“Every story I read about Google is kind of ‘us versus some other company’ or some stupid thing, and I just don’t find that very interesting. We should be building things that don’t exist.”
That’s the world according to Google (GOOG) CEO, Larry Page. He made the comments on Wednesday in his keynote speech at Google’s I/O Conference in San Francisco.
Hmm… memo to Mr. Page: This is how the business world works! Especially in the cut-throat battle between tech superpowers in the equally competitive tech sector.
As for the “building things that don’t exist” bit… well, that’s true for a new product like Google Glass. But Forbes quotes John Gruber of the Daring Fireball blog, who points out, “Google fans seem to eat this kumbaya stuff up. But Google is the company that built Android after the iPhone, Google Plus after Facebook (FB) and now a subscription music service after Spotify.”
Yep… that’s right. Google used I/O to announce its foray into the streaming music space, with a service that rolls off the tongue like molasses – Google Play Music All Access.
With the announcement coming just before Page’s speech, the CEO’s comments seem ill-judged. Particularly since the service isn’t first to market. Quite the opposite, in fact, as my colleague, Elizabeth Carney, recently noted.
A Musical Mirror Image?
If imitation is the sincerest form of flattery, then Google must love streaming music rivals like Pandora (P), Spotify and Rdio.
That’s because Google Play Music All Access looks pretty similar to them.
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It offers a comparable subscription-based streaming music service, drawing from a vast music catalog. Users are able to listen to tracks, in addition to songs they already own, and create their own playlists – either manually or through the “Explore” feature, which offers suggestions based on your music history. Google bills it as “radio without rules.”
In terms of price, Google shows little incentive. After a 30-day trial, subscribers pay $9.99 a month to access the music. That’s in the same ballpark at Spotify. And although Google offers a discounted rate of $7.99 for signing up early, that’s still more than the $3.99 per month that Pandora users pay.
Perhaps the biggest difference is that after the trial period, Google doesn’t offer a so-called “free to listen” option. With rivals, you can access some music for free if you’re willing to put up with advertising. Google’s model is purely subscription-based.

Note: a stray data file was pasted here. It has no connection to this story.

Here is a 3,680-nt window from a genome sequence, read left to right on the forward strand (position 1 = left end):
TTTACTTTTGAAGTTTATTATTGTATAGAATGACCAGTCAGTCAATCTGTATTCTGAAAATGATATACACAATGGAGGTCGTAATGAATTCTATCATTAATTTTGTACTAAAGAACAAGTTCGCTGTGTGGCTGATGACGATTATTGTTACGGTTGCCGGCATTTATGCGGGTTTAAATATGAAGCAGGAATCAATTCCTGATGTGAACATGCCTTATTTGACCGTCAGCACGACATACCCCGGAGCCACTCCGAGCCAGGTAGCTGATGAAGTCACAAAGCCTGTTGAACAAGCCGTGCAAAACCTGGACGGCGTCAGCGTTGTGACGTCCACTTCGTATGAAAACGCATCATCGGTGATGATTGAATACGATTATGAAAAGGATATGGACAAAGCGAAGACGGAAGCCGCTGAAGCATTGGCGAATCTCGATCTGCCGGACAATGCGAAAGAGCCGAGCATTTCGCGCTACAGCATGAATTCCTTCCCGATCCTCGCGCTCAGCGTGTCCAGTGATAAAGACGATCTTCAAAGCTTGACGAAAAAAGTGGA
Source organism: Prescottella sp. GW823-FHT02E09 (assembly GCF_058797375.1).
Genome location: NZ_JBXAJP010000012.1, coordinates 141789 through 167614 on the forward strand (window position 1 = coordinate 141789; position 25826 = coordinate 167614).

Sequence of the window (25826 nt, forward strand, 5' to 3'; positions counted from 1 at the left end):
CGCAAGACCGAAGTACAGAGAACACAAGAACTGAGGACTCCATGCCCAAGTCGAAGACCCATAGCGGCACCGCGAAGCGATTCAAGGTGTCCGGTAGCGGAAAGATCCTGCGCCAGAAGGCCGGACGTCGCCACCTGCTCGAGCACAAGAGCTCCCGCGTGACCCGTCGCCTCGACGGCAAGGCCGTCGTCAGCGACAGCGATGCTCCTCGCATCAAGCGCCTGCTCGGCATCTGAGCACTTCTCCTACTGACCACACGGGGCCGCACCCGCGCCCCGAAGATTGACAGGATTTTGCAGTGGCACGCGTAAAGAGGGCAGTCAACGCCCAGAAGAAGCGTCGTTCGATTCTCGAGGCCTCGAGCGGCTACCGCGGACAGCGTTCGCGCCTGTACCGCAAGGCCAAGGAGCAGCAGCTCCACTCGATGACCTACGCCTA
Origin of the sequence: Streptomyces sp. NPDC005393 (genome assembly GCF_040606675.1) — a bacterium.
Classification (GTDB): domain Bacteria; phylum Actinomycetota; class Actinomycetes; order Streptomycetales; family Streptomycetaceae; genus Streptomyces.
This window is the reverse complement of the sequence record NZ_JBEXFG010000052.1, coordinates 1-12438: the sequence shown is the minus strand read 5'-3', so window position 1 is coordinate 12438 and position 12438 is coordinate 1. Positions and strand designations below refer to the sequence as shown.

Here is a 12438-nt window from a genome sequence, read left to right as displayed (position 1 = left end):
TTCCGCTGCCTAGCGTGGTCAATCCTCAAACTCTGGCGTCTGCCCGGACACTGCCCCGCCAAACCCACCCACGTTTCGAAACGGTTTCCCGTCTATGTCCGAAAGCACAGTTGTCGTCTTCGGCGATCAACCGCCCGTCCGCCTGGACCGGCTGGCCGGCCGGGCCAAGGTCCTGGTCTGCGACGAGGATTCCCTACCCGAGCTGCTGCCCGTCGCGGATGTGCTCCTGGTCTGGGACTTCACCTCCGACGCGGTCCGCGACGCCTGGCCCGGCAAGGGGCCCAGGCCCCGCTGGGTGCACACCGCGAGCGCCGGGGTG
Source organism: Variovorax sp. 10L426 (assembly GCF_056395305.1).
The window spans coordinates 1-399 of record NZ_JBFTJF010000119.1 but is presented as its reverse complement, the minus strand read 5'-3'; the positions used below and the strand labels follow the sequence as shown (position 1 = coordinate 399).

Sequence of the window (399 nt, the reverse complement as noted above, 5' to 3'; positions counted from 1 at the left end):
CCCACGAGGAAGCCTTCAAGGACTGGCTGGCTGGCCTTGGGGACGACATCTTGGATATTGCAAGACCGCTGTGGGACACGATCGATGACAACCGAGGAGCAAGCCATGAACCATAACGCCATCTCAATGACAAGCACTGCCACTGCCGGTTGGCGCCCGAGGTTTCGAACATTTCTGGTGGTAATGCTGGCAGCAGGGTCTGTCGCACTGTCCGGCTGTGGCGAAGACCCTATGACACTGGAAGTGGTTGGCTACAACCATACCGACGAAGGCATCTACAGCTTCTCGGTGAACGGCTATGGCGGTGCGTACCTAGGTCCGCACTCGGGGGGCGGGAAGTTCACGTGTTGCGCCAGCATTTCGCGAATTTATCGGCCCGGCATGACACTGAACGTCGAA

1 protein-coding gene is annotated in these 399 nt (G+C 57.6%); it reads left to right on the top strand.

However, while not enduring a constant stream of annoying ads seems attractive, it’s simply not as compelling as getting something for free. Of Spotify’s 24 million users, for example, only one-quarter of them pay for the privilege.
Quoted on the BBC, Chris Cooke of CMU Music Network says, “This will be the fourth big music play that Google has launched, and every time they do, people get excited, because it’s Google. But most of the products haven’t had the massive impact people thought they would. I don’t think… this is a Spotify-killer or a total game-changer.”
I agree. And Google might have missed a much bigger opportunity here…
When it Comes to Music, Google Should Have Mixed it Up
Forrester analyst James McQuivey tells Forbes that Google should have packaged its music service into a “blended media subscription experience” that includes “all-access music, free Netflix-like streaming, two current movie downloads and a lending library for paid games, where you can ‘check out’ one paid game for free for one week. That would be a way to make Google Play media content do more than merely copy iTunes, Pandora and Spotify.”
It’s easy to see why Google launched Play Music All Access. The company doesn’t want to miss out on the music streaming party and lose ground on its rivals.
But it should have debuted something truly innovative. Instead, by piling into an already crowded area, it just contradicts Larry Page’s mandate to “build things that don’t exist.”
Ahead of the tape,